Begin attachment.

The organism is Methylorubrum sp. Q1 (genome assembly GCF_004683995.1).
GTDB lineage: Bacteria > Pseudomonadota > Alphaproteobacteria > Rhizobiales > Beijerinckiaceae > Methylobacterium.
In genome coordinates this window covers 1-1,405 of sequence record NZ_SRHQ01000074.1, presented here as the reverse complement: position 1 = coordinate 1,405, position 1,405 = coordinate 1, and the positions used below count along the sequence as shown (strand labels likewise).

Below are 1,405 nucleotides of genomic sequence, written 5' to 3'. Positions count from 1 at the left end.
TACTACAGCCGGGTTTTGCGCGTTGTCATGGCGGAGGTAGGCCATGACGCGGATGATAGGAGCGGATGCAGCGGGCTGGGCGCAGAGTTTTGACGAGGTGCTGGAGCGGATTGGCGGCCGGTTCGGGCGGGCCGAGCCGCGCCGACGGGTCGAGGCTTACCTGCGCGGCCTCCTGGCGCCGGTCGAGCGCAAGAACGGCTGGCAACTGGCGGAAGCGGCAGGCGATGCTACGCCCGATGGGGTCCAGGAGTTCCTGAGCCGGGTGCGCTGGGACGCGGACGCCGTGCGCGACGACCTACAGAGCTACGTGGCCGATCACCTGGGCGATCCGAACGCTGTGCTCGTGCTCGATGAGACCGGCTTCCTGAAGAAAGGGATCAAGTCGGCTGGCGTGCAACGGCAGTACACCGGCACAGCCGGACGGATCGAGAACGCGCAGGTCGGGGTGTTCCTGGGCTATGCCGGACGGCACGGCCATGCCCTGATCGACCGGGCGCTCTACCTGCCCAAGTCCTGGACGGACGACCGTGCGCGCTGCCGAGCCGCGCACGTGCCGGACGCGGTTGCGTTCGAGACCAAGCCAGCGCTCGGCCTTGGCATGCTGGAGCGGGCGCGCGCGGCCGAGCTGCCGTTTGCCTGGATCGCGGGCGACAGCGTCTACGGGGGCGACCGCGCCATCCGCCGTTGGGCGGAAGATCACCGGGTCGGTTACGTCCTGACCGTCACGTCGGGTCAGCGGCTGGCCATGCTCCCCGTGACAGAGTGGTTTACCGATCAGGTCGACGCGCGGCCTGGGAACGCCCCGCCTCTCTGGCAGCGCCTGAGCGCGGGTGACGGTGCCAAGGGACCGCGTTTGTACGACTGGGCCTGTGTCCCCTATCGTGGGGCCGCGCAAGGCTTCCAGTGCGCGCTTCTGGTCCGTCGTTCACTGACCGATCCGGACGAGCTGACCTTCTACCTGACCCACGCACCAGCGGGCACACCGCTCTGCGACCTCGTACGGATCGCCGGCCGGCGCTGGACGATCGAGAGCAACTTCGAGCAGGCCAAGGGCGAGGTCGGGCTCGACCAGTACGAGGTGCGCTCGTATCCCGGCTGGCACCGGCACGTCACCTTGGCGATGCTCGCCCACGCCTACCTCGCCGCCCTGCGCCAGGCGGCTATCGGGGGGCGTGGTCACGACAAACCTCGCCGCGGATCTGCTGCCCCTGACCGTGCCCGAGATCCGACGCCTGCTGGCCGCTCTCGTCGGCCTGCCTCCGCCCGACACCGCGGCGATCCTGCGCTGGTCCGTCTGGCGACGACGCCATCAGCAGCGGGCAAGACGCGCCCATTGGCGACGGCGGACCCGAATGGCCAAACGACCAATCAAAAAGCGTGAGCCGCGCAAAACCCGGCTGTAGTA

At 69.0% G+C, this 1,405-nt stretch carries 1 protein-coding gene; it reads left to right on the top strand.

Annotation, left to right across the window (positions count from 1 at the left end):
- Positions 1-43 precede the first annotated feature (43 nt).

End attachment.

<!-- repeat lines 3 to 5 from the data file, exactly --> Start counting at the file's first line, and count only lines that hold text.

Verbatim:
In genome coordinates this window covers 1-1,405 of sequence record NZ_SRHQ01000074.1, presented here as the reverse complement: position 1 = coordinate 1,405, position 1,405 = coordinate 1, and the positions used below count along the sequence as shown (strand labels likewise).

Below are 1,405 nucleotides of genomic sequence, written 5' to 3'. Positions count from 1 at the left end.
TACTACAGCCGGGTTTTGCGCGTTGTCATGGCGGAGGTAGGCCATGACGCGGATGATAGGAGCGGATGCAGCGGGCTGGGCGCAGAGTTTTGACGAGGTGCTGGAGCGGATTGGCGGCCGGTTCGGGCGGGCCGAGCCGCGCCGACGGGTCGAGGCTTACCTGCGCGGCCTCCTGGCGCCGGTCGAGCGCAAGAACGGCTGGCAACTGGCGGAAGCGGCAGGCGATGCTACGCCCGATGGGGTCCAGGAGTTCCTGAGCCGGGTGCGCTGGGACGCGGACGCCGTGCGCGACGACCTACAGAGCTACGTGGCCGATCACCTGGGCGATCCGAACGCTGTGCTCGTGCTCGATGAGACCGGCTTCCTGAAGAAAGGGATCAAGTCGGCTGGCGTGCAACGGCAGTACACCGGCACAGCCGGACGGATCGAGAACGCGCAGGTCGGGGTGTTCCTGGGCTATGCCGGACGGCACGGCCATGCCCTGATCGACCGGGCGCTCTACCTGCCCAAGTCCTGGACGGACGACCGTGCGCGCTGCCGAGCCGCGCACGTGCCGGACGCGGTTGCGTTCGAGACCAAGCCAGCGCTCGGCCTTGGCATGCTGGAGCGGGCGCGCGCGGCCGAGCTGCCGTTTGCCTGGATCGCGGGCGACAGCGTCTACGGGGGCGACCGCGCCATCCGCCGTTGGGCGGAAGATCACCGGGTCGGTTACGTCCTGACCGTCACGTCGGGTCAGCGGCTGGCCATGCTCCCCGTGACAGAGTGGTTTACCGATCAGGTCGACGCGCGGCCTGGGAACGCCCCGCCTCTCTGGCAGCGCCTGAGCGCGGGTGACGGTGCCAAGGGACCGCGTTTGTACGACTGGGCCTGTGTCCCCTATCGTGGGGCCGCGCAAGGCTTCCAGTGCGCGCTTCTGGTCCGTCGTTCACTGACCGATCCGGACGAGCTGACCTTCTACCTGACCCACGCACCAGCGGGCACACCGCTCTGCGACCTCGTACGGATCGCCGGCCGGCGCTGGACGATCGAGAGCAACTTCGAGCAGGCCAAGGGCGAGGTCGGGCTCGACCAGTACGAGGTGCGCTCGTATCCCGGCTGGCACCGGCACGTCACCTTGGCGATGCTCGCCCACGCCTACCTCGCCGCCCTGCGCCAGGCGGCTATCGGGGGGCGTGGTCACGACAAACCTCGCCGCGGATCTGCTGCCCCTGACCGTGCCCGAGATCCGACGCCTGCTGGCCGCTCTCGTCGGCCTGCCTCCGCCCGACACCGCGGCGATCCTGCGCTGGTCCGTCTGGCGACGACGCCATCAGCAGCGGGCAAGACGCGCCCATTGGCGACGGCGGACCCGAATGGCCAAACGACCAATCAAAAAGCGTGAGCCGCGCAAAACCCGGCTGTAGTA